As the terms “Gaza” and “Hamas” trended globally, Twitter users staked out hashtags for their respective causes. On the Israeli side: #PillarofDefense, the name of the latest military operation, which appears to have been started by the IDF account. For the Palestinians, if not necessarily for Hamas: #GazaUnderAttack, #Gazzeateşaltında (Turkish for the same) and several other foreign-language derivatives. As of 5 p.m., the IDF's tag had received 808 mentions, while the #GazaUnderAttack derivations had around 120,000.
Given the scale of Israel’s social media operation, that's an awfully small piece of the audience. The IDF made Pillar of Defense a uniquely social-oriented operation, announcing it with a tweet rather than a traditional press conference.
Since then, the account @IDFSpokesperson has kept up a day-long stream of ultra-shareable posts, with more videos, graphics and calls for retweet than a social media best-practice class. Between videos of rocket strikes and taunts to Hamas, the IDF urged followers to repost images like their red-tinged graphic of deceased Hamas leader Ahmed Jabari, which bears the stamp “eliminated” in capital letters. Followers retweeted that photo nearly 600 times; another, bearing the caption “RT if you think #Israel has the right to defend itself,” has been shared more than 1,700 times.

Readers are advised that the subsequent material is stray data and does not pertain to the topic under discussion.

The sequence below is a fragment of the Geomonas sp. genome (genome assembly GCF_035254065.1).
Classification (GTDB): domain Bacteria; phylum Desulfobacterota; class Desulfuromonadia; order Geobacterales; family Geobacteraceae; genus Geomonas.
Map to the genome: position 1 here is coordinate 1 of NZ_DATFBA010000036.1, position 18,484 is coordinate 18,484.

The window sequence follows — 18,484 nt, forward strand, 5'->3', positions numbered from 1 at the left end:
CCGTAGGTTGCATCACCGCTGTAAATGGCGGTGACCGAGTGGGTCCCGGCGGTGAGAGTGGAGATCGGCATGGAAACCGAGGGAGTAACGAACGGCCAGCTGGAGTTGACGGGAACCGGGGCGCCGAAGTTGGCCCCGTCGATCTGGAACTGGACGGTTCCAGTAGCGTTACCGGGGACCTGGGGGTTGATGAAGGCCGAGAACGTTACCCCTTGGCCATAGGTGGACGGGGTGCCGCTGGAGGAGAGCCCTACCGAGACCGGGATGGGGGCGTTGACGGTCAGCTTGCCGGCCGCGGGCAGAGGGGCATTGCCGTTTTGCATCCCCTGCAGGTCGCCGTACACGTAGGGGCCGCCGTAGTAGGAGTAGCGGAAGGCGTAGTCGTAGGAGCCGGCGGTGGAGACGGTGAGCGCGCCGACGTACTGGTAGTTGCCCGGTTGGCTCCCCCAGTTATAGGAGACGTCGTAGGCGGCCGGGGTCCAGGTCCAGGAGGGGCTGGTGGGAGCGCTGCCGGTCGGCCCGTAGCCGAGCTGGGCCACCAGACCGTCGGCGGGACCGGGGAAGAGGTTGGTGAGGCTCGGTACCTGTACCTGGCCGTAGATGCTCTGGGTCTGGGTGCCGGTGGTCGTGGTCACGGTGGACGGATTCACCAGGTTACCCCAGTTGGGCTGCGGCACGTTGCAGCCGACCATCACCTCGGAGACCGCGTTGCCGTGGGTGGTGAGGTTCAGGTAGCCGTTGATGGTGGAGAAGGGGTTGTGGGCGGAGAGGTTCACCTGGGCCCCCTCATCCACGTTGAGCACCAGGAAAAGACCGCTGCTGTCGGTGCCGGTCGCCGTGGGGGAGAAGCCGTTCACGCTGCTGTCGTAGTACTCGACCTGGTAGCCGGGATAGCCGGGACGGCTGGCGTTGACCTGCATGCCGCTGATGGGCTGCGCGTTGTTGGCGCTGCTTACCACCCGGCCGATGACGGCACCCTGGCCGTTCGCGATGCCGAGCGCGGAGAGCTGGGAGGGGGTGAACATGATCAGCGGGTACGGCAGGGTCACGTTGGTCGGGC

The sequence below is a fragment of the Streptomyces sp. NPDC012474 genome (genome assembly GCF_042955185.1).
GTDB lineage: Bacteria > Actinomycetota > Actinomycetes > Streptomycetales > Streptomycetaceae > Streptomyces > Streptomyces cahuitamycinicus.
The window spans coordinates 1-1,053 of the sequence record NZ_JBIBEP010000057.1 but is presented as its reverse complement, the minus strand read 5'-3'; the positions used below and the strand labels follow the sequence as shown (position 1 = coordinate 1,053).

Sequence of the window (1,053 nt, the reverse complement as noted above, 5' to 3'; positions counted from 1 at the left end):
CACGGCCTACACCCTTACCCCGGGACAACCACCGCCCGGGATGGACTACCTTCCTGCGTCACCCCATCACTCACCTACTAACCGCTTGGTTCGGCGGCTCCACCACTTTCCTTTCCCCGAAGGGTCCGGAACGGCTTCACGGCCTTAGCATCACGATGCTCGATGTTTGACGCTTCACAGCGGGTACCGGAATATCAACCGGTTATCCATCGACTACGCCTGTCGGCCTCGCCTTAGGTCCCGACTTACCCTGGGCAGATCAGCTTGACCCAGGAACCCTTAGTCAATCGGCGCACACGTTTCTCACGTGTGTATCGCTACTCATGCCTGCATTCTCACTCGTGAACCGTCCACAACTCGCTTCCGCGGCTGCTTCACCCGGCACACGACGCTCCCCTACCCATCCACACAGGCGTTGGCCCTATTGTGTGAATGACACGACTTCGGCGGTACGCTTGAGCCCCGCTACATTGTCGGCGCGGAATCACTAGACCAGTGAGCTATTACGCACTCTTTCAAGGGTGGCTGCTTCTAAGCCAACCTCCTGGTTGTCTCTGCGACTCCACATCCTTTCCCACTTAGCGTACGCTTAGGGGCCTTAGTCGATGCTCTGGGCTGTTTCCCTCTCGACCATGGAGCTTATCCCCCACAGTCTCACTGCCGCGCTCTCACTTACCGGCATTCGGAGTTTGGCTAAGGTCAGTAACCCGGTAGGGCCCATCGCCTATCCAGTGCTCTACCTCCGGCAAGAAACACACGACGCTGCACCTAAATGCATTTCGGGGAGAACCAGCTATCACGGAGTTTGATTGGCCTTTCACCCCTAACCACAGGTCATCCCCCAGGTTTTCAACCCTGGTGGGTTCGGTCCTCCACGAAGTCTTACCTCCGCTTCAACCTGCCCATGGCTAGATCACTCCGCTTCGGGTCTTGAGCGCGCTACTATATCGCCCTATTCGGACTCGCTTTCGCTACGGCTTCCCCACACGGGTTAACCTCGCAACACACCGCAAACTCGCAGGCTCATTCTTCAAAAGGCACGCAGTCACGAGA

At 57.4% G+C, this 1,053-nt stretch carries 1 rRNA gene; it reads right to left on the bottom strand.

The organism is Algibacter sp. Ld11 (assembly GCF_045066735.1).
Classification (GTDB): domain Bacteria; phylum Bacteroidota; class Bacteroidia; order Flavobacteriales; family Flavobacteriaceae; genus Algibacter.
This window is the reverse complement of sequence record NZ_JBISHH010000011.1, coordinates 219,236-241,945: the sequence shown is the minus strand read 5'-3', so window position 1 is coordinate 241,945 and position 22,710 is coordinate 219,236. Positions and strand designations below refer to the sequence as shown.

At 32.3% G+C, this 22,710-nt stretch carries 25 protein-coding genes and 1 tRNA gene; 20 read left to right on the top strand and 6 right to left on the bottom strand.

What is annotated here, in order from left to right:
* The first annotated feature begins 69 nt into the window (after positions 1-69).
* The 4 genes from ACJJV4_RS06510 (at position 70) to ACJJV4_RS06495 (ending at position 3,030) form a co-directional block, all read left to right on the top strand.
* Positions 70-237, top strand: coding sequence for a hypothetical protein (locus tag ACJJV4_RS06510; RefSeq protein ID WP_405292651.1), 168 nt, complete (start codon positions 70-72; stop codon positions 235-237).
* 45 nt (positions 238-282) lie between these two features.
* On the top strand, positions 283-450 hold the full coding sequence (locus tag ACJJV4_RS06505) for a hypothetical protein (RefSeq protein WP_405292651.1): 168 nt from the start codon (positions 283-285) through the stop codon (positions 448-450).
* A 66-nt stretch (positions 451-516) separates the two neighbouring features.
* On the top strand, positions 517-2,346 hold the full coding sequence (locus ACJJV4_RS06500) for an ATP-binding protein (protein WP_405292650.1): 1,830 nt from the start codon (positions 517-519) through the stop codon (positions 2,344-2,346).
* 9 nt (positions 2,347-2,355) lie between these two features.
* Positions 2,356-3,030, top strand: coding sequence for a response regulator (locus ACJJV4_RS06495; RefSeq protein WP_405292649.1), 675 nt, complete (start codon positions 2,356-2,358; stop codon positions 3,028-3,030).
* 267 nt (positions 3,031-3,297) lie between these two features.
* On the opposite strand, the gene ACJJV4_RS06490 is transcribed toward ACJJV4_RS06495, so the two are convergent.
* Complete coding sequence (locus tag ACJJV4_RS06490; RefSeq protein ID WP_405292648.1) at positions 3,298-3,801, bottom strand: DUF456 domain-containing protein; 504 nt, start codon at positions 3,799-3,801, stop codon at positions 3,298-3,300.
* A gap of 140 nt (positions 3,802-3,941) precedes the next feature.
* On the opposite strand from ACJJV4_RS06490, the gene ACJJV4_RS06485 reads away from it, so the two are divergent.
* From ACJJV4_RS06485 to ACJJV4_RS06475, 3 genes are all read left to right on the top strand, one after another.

On the Hamas account, meanwhile, there are no fancy graphics, no optimized tweets and precious few people listening. @AlqassamBrigade has only 4,000 followers to @IDFSpokesperson’s roughly 71,000.
Still, Gaza's cause is sounding louder, and further, than the IDF's – a strong indication of the grassroots movement behind it. In the Gaza Strip, Israel’s financial and technological superiority will surely prove decisive. But Twitter users seem more apt to discuss the unfolding violence using the #GazaUnderAttack hashtags that, while not exclusively antagonistic to the strikes, at least suggest the idea of Gaza as a victim in the violence. That's probably not the social discussion that the IDF's team was hoping for, but it's what they're getting, suggesting that even the flashy social media campaign can't turn global opinion on the strikes.